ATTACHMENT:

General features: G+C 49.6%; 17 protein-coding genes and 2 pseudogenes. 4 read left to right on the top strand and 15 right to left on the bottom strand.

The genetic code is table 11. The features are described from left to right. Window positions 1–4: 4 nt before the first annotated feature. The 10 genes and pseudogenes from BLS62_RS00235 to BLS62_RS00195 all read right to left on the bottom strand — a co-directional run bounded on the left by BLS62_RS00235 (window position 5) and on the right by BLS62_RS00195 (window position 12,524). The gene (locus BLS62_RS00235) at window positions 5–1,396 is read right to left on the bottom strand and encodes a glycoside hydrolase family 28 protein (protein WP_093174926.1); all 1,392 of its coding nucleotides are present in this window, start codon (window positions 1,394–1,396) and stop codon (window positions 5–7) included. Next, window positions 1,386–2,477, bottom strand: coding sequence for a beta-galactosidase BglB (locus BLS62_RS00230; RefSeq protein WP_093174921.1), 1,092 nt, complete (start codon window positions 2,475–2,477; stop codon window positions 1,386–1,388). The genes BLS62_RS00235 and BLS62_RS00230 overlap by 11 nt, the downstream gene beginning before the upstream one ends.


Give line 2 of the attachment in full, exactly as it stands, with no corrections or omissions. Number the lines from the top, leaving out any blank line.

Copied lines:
The genetic code is table 11. The features are described from left to right. Window positions 1–4: 4 nt before the first annotated feature. The 10 genes and pseudogenes from BLS62_RS00235 to BLS62_RS00195 all read right to left on the bottom strand — a co-directional run bounded on the left by BLS62_RS00235 (window position 5) and on the right by BLS62_RS00195 (window position 12,524). The gene (locus BLS62_RS00235) at window positions 5–1,396 is read right to left on the bottom strand and encodes a glycoside hydrolase family 28 protein (protein WP_093174926.1); all 1,392 of its coding nucleotides are present in this window, start codon (window positions 1,394–1,396) and stop codon (window positions 5–7) included. Next, window positions 1,386–2,477, bottom strand: coding sequence for a beta-galactosidase BglB (locus BLS62_RS00230; RefSeq protein WP_093174921.1), 1,092 nt, complete (start codon window positions 2,475–2,477; stop codon window positions 1,386–1,388). The genes BLS62_RS00235 and BLS62_RS00230 overlap by 11 nt, the downstream gene beginning before the upstream one ends.